The best thing one can do when it’s raining is to let it rain.
Henry Wadsworth Longfellow
When you’re on a transpacific flight, you spend a lot of time counting blessings, finding ways to not hate the fact that you’re trapped. With a pregnancy-influenced bladder and a squished middle economy seat. And a young child sitting directly behind, who apparently finds great joy in hitting the seat back energetically and repeatedly.
When I was flying back to Guam last week, I spent some time counting those blessings. These are some I came up with:
1. the plane wasn’t crashing
2. my husband was beside me
3. there were only 12… 9… 6… 4 hours left
4. the food hadn’t been as bad as it could
5. I had every excuse in the world to chillax, set aside responsibilities, and pass the time
One of my favorite things about flying is that when you’re on a plane, all responsibilities kind of come to a stop. I guess there are exceptions to this, but really, during travel there’s generally a suspension of all the day-to-day stuff.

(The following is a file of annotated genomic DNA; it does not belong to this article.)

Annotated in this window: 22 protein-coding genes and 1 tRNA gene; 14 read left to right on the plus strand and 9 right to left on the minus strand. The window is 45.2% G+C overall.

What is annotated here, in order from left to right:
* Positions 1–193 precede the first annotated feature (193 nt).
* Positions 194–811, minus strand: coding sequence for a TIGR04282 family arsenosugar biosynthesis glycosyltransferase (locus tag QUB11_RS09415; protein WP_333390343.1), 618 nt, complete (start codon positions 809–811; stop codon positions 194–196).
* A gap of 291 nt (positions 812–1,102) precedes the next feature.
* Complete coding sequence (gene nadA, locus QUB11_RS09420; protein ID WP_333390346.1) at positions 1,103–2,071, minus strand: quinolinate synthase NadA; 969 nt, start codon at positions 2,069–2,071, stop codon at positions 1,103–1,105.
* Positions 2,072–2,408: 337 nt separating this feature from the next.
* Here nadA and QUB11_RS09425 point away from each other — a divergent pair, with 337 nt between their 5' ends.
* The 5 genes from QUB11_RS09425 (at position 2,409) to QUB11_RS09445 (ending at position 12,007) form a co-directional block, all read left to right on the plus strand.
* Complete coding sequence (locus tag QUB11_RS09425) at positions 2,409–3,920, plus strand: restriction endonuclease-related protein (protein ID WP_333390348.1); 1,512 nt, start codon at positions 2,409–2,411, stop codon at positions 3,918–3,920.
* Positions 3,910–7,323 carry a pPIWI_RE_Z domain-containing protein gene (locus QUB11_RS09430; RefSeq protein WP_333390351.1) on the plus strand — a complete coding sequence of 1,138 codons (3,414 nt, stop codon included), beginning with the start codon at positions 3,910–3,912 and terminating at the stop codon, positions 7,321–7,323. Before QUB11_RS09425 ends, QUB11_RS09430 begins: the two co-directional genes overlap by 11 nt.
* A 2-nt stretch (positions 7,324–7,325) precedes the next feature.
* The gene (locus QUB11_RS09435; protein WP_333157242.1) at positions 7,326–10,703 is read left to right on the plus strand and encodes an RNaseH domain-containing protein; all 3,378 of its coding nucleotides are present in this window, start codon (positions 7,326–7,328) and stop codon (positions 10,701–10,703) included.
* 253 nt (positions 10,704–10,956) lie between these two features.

The same thing happens during storms. I remember a few rare snow days during Greenville, SC winters. I relished the opportunity to sit home and not have to do anything (barring the ubiquitous college homework). Knowing you can’t go anywhere can be beautiful.
You know, wearing pyjamas all day and reading whatever and eating homemade soup (if you’ve had the motivation to even make it) and watching Netflix and generally acting like the lazy bum that you know resides somewhere deep down in your heart.
So yesterday, when tropical storm Halong was making its way between Guam and Rota on its angry pilgrimage toward the Orient, that’s mostly what I was doing. While the winds whistled around the windows and rained palm branches and various other debris (including a random snorkel) on my little home, I was embracing my inner lazy bum, propping my feet up, NOT doing the mountain of homework that’s due in two days or the writing assignments that are piling up in my queue.
I think we should schedule storms more often.